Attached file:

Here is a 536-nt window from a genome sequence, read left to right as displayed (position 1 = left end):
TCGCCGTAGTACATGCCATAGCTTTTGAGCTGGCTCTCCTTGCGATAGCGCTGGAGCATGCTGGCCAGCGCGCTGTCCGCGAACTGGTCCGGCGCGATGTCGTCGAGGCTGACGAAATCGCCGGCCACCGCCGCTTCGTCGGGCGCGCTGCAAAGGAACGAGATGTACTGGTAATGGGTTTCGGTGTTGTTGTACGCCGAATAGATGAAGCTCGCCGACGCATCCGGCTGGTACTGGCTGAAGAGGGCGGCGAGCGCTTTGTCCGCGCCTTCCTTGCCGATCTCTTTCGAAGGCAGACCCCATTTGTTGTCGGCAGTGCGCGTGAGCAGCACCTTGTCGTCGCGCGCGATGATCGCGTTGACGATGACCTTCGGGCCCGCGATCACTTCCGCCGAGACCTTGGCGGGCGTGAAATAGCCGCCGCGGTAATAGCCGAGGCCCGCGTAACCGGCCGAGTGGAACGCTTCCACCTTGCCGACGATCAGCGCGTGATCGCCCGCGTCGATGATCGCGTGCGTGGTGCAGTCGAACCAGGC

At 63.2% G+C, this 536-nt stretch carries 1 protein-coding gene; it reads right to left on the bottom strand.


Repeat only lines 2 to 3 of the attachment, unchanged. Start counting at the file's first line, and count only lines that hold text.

TCGCCGTAGTACATGCCATAGCTTTTGAGCTGGCTCTCCTTGCGATAGCGCTGGAGCATGCTGGCCAGCGCGCTGTCCGCGAACTGGTCCGGCGCGATGTCGTCGAGGCTGACGAAATCGCCGGCCACCGCCGCTTCGTCGGGCGCGCTGCAAAGGAACGAGATGTACTGGTAATGGGTTTCGGTGTTGTTGTACGCCGAATAGATGAAGCTCGCCGACGCATCCGGCTGGTACTGGCTGAAGAGGGCGGCGAGCGCTTTGTCCGCGCCTTCCTTGCCGATCTCTTTCGAAGGCAGACCCCATTTGTTGTCGGCAGTGCGCGTGAGCAGCACCTTGTCGTCGCGCGCGATGATCGCGTTGACGATGACCTTCGGGCCCGCGATCACTTCCGCCGAGACCTTGGCGGGCGTGAAATAGCCGCCGCGGTAATAGCCGAGGCCCGCGTAACCGGCCGAGTGGAACGCTTCCACCTTGCCGACGATCAGCGCGTGATCGCCCGCGTCGATGATCGCGTGCGTGGTGCAGTCGAACCAGGC

At 63.2% G+C, this 536-nt stretch carries 1 protein-coding gene; it reads right to left on the bottom strand.